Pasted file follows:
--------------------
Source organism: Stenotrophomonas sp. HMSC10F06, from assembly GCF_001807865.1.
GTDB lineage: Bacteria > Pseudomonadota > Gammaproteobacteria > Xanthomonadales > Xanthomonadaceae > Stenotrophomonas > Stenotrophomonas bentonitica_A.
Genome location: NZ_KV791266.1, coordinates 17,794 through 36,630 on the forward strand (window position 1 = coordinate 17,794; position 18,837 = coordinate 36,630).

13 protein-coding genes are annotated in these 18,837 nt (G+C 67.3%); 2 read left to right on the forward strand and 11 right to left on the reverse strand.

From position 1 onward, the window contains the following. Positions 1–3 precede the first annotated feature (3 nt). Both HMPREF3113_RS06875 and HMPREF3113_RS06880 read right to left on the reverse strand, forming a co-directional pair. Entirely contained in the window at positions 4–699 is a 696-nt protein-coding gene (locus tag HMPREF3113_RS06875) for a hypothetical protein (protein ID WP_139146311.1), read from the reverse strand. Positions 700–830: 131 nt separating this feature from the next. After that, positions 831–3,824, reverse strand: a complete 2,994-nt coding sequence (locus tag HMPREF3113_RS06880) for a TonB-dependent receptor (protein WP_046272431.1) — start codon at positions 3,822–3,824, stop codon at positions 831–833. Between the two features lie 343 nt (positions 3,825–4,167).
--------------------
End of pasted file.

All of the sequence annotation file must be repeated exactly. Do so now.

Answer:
Source organism: Stenotrophomonas sp. HMSC10F06, from assembly GCF_001807865.1.
GTDB lineage: Bacteria > Pseudomonadota > Gammaproteobacteria > Xanthomonadales > Xanthomonadaceae > Stenotrophomonas > Stenotrophomonas bentonitica_A.
Genome location: NZ_KV791266.1, coordinates 17,794 through 36,630 on the forward strand (window position 1 = coordinate 17,794; position 18,837 = coordinate 36,630).

13 protein-coding genes are annotated in these 18,837 nt (G+C 67.3%); 2 read left to right on the forward strand and 11 right to left on the reverse strand.

From position 1 onward, the window contains the following. Positions 1–3 precede the first annotated feature (3 nt). Both HMPREF3113_RS06875 and HMPREF3113_RS06880 read right to left on the reverse strand, forming a co-directional pair. Entirely contained in the window at positions 4–699 is a 696-nt protein-coding gene (locus tag HMPREF3113_RS06875) for a hypothetical protein (protein ID WP_139146311.1), read from the reverse strand. Positions 700–830: 131 nt separating this feature from the next. After that, positions 831–3,824, reverse strand: a complete 2,994-nt coding sequence (locus tag HMPREF3113_RS06880) for a TonB-dependent receptor (protein WP_046272431.1) — start codon at positions 3,822–3,824, stop codon at positions 831–833. Between the two features lie 343 nt (positions 3,825–4,167).